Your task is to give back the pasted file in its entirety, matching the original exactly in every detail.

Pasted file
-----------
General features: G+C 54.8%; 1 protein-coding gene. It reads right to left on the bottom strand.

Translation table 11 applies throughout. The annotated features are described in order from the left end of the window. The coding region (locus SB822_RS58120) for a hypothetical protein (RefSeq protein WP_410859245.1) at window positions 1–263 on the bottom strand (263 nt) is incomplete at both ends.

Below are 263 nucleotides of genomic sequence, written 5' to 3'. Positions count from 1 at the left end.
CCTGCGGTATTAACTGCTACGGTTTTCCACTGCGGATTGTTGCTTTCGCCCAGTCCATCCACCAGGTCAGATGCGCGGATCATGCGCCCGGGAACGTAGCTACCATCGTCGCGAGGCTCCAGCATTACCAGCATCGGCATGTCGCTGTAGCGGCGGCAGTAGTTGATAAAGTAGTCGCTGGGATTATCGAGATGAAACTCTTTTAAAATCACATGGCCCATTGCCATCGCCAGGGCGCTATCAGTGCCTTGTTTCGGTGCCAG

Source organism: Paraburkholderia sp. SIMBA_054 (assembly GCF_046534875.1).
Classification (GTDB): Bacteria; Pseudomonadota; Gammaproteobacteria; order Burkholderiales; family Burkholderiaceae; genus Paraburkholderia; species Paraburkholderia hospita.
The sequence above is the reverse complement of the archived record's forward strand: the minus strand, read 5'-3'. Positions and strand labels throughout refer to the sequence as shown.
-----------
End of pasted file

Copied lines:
General features: G+C 54.8%; 1 protein-coding gene. It reads right to left on the bottom strand.

Translation table 11 applies throughout. The annotated features are described in order from the left end of the window. The coding region (locus SB822_RS58120) for a hypothetical protein (RefSeq protein WP_410859245.1) at window positions 1–263 on the bottom strand (263 nt) is incomplete at both ends.

Below are 263 nucleotides of genomic sequence, written 5' to 3'. Positions count from 1 at the left end.
CCTGCGGTATTAACTGCTACGGTTTTCCACTGCGGATTGTTGCTTTCGCCCAGTCCATCCACCAGGTCAGATGCGCGGATCATGCGCCCGGGAACGTAGCTACCATCGTCGCGAGGCTCCAGCATTACCAGCATCGGCATGTCGCTGTAGCGGCGGCAGTAGTTGATAAAGTAGTCGCTGGGATTATCGAGATGAAACTCTTTTAAAATCACATGGCCCATTGCCATCGCCAGGGCGCTATCAGTGCCTTGTTTCGGTGCCAG

Source organism: Paraburkholderia sp. SIMBA_054 (assembly GCF_046534875.1).
Classification (GTDB): Bacteria; Pseudomonadota; Gammaproteobacteria; order Burkholderiales; family Burkholderiaceae; genus Paraburkholderia; species Paraburkholderia hospita.
The sequence above is the reverse complement of the archived record's forward strand: the minus strand, read 5'-3'. Positions and strand labels throughout refer to the sequence as shown.